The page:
Design and Build Your Emergency Kit | What to Carry in an Emergency |

Design and build your emergency kit to include household items that you may need in case of an emergency.

There are different types of emergencies, from medical emergencies to chemical emergencies to natural disasters etc.

It’s easy to design and build your own emergency kit so you can prepare for the unexpected. This can help reduce stress in case an emergency occurs.

Natural disasters range from hurricanes, floods, earthquakes, and tornados to blizzards, windstorms and wildfires, to name a few.

Having an emergency kit stocked, ready and on-hand is a great idea.

Stock your emergency kit

You can design and build your own emergency kit or there are pre-made kits you can purchase. If you choose to design and build your own, it’s a good idea to use a case that is visibly marked for first aid supplies or use a clear container. If you purchase a pre-made kit, make sure you add an items which are specific to your needs.

  1. First Aid Kit 
  • Acetaminophen
  • Aspirin
  • Band Aids
  • Topical antibiotic ointment
  • Antihistamine
  • Hand Sanitizer
  • Antiseptic Wipes
  • Personal Medications–example: EpiPen, inhaler, insulin
  • Cloth tape
  • Gauge – 2×2, 3×3, 4×4 (variety of sizes)
  • Dressings 5×9
  • Instant Cold Pack/Cold Compress
  • Scissors
  • Tweezers
  • Thermometer
  • Ace Wrap
  • Hydrocortisone Ointment
  • Gloves
  • Purell Wipes
  • Baby Wipes or Body Wipes
  • Other Over-The-Counter Meds: antacids, laxatives etc.
  • Alcohol Towelettes
  • Baggies
  • Burn ointment
  • Eye wash solution
  • Blanket

2. Flashlight and lanterns with extra batteries

3. Wind up-Crank Radio

4. Medical History and Medication FormHealthin30 | Personal History and Medication From (PDF) – (Carry at all times in your wallet and include in your emergency kit)

5. Whistle to signal for help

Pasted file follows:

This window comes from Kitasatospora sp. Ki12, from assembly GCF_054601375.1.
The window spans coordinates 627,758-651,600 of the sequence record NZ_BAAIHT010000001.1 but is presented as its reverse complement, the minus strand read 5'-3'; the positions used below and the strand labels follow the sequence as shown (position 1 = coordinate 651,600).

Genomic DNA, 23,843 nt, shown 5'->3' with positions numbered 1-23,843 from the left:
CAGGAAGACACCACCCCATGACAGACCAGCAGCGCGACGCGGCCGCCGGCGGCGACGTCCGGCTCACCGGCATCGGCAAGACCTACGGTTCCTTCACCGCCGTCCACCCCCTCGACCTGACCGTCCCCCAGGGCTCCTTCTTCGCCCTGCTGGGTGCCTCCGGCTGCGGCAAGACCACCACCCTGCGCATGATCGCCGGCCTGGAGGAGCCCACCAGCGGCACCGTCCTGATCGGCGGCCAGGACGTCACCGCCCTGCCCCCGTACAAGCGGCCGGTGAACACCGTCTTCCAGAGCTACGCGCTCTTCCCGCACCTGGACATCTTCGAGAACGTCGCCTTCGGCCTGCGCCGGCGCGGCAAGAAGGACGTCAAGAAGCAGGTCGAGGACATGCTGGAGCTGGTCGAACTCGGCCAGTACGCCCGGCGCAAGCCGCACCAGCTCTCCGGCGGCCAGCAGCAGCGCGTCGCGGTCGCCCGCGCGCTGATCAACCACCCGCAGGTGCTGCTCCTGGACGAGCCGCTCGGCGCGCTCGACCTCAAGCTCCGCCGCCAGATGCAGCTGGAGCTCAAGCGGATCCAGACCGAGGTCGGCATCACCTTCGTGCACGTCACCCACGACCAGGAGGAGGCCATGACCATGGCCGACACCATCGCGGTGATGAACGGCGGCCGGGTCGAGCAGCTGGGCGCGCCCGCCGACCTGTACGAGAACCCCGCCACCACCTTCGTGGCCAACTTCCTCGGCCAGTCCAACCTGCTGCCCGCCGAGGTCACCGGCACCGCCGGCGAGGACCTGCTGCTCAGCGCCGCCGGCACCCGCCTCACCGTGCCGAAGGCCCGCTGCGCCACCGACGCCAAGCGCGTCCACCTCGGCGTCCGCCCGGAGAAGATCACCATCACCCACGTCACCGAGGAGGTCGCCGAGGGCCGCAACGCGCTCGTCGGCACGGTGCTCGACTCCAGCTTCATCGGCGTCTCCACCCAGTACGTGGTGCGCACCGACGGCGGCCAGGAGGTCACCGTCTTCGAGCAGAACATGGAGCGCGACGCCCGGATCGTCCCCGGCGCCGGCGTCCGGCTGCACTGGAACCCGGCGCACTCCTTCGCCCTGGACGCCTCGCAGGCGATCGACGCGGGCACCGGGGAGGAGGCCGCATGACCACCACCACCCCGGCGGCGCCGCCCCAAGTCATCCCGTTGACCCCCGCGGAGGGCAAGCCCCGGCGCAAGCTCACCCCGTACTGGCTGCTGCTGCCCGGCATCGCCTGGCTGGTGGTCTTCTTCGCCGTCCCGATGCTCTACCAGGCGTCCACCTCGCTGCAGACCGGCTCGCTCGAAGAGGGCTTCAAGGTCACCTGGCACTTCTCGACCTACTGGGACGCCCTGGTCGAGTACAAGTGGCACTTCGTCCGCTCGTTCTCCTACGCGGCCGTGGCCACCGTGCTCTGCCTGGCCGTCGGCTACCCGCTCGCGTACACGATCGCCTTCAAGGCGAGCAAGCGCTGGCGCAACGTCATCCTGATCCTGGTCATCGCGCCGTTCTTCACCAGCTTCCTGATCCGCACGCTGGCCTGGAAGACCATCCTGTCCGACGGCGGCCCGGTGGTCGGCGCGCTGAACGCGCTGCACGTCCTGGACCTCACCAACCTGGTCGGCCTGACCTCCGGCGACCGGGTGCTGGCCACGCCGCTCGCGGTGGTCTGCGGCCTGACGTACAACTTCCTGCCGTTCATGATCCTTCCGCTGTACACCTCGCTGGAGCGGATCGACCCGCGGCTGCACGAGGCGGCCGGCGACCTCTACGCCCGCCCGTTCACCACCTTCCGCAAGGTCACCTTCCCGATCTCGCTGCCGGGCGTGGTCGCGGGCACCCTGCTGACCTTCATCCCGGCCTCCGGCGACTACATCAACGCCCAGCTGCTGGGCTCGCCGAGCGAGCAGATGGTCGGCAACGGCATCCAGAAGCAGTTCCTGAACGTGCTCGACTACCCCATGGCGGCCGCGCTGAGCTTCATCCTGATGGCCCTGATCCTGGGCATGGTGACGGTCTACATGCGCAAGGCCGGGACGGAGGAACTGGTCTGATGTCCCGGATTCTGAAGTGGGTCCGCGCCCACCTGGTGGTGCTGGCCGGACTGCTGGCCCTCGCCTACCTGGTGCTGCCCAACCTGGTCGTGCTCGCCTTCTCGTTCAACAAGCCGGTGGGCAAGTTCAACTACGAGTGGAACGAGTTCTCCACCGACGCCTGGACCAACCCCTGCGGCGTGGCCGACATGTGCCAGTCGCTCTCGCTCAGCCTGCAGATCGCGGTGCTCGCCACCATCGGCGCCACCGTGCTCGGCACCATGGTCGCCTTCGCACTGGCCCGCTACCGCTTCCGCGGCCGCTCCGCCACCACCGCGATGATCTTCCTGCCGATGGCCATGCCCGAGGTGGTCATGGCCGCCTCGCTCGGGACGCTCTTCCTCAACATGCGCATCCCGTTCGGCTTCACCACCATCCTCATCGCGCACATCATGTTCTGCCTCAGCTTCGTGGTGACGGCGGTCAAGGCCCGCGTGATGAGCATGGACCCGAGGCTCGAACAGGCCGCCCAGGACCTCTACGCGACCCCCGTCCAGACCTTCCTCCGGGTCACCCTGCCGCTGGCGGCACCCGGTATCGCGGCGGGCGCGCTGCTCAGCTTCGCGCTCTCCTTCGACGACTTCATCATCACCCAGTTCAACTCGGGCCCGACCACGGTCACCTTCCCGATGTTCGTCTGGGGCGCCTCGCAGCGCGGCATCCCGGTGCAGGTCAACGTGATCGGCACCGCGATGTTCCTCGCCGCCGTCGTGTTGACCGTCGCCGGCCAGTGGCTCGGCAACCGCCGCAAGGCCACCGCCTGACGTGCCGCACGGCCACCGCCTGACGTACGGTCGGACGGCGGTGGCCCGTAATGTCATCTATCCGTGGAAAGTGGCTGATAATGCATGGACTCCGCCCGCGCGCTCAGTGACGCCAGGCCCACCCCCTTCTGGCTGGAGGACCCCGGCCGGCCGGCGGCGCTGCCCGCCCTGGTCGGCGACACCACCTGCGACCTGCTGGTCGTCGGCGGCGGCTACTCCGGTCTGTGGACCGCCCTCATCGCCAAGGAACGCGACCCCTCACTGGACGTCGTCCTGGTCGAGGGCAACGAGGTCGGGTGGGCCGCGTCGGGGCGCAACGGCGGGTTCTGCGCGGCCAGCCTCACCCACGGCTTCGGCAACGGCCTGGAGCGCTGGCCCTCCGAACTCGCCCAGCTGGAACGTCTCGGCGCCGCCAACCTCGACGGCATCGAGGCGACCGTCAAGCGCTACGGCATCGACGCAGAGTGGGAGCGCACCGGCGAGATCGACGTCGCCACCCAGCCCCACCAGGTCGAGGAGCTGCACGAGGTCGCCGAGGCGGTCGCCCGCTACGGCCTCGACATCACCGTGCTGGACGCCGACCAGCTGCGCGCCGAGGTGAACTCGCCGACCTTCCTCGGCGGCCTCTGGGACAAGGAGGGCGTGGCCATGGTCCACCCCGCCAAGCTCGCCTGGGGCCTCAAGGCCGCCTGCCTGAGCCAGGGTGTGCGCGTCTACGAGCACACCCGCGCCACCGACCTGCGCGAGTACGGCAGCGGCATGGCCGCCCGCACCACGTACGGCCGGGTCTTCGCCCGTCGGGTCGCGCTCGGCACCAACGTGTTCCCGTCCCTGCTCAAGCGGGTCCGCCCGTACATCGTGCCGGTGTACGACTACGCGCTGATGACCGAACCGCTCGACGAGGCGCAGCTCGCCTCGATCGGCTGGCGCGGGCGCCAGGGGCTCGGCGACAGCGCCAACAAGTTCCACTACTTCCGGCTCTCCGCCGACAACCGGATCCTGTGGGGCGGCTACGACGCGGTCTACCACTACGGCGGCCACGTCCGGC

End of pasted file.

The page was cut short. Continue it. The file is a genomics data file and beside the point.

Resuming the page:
6. Water (one gallon of water person per day for at least three days for drinking and sanitation is recommended)

7. Battery-powered or hand-crank/manual can opener

8. Non-perishable foods (at least 3 day supply) – Foods that require no refrigeration, cooking or little water

  • Ready-to-eat canned meats, fruits and vegetablesDry cereal or granola
  • Protein or fruit bars
  • Peanut butter
  • Dried fruit, nuts
  • Crackers
  • Canned juices
  • Non-perishable pasteurized milk
  • Power Bars
  • Tuna-Vacuum packed pouches
  • Sports Drinks

9. Emergency money

10. Extra Clothes

13. Matches

14. Dust mask to help filter contaminated air and plastic sheeting and duct tape to shelter-in-place

15. Local Maps

16. Wrench or pliers to turn off utilities

17. Moist towelettes, garbage bags and plastic ties for personal sanitation

18. Cell phone, solar charger or charger through crank radio

19. Hygiene products-Toilet paper, feminine products and toiletries

20. Baby Food (if applicable)

21. Pet Food (if applicable)


Healthy Design Action

  • Design and build your own emergency kit.
  • If you already have a pre-made emergency first aid kit you purchased, make sure you include items that are specific to your needs.
  • Some items have expiration dates. Don’t forget to check expiration dates and restock.
  • Keep your personal history and medication form in your emergency kit and keep a copy in your wallet.
  • Keep your emergency kit where you have easy access. Store it in your organized pantry, closet or cupboard. Make sure you know where it is and that you can reach it quickly.


Thanks for being part of the Healthy Design Community at If you have any questions, please feel free to contact me here.

Your turn

Did you design and build your own emergency kit? What items did you include? Please share your thoughts in the comment section below. Thanks so much!

Design Your Healthy Life™


P.S. Get your FREE newsletter filled with chic healthy lifestyle design tips.

NBC Connecticut

Tune in August 29, 2015 to NBC Connecticut News at 9:20 a.m. I’ll be talking live on-air about what to carry in an emergency and how to build an emergency kit.

Sources and more information

Federal Emergency Management Agency (FEMA) 


American Red Cross



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